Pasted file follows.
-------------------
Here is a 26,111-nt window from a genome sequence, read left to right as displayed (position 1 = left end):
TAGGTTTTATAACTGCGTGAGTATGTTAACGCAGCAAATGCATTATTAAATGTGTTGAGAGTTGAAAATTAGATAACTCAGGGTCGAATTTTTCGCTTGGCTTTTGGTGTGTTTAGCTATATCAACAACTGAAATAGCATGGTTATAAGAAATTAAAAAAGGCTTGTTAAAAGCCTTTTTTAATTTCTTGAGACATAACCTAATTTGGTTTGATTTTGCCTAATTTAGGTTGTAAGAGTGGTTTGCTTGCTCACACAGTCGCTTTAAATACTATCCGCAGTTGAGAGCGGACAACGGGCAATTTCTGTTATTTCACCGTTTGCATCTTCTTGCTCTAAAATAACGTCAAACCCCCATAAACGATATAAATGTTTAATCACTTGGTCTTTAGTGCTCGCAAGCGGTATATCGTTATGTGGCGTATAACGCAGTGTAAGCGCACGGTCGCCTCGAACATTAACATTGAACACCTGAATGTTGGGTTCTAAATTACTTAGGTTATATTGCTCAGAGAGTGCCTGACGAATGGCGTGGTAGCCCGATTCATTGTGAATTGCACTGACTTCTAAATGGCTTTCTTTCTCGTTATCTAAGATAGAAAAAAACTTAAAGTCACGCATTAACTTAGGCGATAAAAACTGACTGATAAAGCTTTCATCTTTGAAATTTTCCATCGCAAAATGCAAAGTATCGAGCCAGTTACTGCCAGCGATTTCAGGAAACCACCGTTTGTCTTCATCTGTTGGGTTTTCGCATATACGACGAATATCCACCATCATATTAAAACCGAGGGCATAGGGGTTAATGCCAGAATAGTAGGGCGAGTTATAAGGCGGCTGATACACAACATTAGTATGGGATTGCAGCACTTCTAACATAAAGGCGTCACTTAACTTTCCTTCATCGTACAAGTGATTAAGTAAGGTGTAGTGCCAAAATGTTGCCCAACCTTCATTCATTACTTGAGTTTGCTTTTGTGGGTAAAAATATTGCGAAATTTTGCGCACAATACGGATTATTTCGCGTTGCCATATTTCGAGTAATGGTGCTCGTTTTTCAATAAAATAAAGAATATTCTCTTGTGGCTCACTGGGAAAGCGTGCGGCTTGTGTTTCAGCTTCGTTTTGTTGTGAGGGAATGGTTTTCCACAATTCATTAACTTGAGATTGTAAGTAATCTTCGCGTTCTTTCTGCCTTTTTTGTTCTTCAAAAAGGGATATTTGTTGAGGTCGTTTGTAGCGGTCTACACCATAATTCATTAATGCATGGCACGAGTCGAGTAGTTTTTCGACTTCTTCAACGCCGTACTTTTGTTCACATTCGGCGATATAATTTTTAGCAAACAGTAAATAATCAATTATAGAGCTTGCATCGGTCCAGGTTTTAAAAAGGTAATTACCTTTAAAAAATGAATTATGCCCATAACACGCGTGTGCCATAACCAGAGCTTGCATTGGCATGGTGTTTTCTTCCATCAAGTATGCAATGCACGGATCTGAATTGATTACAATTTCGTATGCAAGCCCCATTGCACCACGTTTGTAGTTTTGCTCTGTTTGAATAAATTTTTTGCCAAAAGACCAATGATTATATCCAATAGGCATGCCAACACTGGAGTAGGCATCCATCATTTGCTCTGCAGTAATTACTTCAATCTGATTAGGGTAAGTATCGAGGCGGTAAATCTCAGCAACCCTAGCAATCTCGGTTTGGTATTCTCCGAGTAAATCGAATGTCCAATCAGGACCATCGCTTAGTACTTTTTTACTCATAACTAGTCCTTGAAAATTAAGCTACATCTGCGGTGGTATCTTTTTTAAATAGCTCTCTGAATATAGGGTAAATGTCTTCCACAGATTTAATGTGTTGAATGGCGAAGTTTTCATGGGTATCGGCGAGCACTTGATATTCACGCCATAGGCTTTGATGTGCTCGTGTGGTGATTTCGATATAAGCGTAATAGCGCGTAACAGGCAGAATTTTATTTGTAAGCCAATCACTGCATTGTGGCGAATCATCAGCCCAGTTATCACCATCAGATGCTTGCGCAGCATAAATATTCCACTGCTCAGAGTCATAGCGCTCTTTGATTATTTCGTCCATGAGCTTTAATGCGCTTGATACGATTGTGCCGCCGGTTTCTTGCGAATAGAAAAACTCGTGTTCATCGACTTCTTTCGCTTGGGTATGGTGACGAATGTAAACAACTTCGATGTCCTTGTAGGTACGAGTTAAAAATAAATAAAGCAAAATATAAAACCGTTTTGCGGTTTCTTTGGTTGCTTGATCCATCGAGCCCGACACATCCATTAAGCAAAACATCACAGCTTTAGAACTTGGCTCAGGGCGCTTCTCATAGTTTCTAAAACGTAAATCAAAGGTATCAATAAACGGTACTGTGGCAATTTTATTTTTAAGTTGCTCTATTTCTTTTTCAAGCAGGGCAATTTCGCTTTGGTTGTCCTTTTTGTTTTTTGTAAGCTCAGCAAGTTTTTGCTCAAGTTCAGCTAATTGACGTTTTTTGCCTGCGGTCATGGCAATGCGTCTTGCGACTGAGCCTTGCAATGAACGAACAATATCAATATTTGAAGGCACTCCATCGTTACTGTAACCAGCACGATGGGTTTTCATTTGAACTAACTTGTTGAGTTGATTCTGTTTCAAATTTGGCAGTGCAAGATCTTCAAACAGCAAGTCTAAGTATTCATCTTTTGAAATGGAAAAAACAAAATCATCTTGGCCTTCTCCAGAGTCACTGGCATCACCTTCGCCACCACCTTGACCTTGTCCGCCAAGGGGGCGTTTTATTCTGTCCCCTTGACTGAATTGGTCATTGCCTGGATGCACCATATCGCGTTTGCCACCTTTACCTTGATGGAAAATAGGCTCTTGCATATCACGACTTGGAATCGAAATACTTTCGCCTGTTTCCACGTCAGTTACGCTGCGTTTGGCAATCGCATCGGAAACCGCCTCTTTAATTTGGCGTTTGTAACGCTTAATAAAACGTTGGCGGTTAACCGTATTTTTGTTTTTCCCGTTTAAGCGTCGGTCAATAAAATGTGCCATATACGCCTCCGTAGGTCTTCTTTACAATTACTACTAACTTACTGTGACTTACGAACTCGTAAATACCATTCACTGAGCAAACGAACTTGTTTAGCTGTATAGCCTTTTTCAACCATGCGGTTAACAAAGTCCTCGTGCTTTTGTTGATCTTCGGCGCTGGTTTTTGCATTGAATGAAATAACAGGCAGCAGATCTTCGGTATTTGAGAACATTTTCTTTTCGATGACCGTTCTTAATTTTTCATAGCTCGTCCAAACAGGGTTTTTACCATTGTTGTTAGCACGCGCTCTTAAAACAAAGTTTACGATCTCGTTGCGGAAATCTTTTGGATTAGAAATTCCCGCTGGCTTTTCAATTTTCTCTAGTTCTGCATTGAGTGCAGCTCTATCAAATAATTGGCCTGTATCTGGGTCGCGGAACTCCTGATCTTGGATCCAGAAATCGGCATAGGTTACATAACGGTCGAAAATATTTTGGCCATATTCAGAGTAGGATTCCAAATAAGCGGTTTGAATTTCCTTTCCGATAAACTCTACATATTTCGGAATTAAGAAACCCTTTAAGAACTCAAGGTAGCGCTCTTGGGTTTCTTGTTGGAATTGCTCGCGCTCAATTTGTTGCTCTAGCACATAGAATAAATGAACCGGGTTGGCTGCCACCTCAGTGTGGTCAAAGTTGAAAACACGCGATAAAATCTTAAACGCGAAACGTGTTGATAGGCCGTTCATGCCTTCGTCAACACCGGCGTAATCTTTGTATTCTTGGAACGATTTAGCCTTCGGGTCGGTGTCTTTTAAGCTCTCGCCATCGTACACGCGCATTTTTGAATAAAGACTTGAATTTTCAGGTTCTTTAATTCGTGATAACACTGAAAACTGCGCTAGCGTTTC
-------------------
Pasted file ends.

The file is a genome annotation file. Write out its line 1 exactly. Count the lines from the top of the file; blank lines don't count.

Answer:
Here is a 26,111-nt window from a genome sequence, read left to right as displayed (position 1 = left end):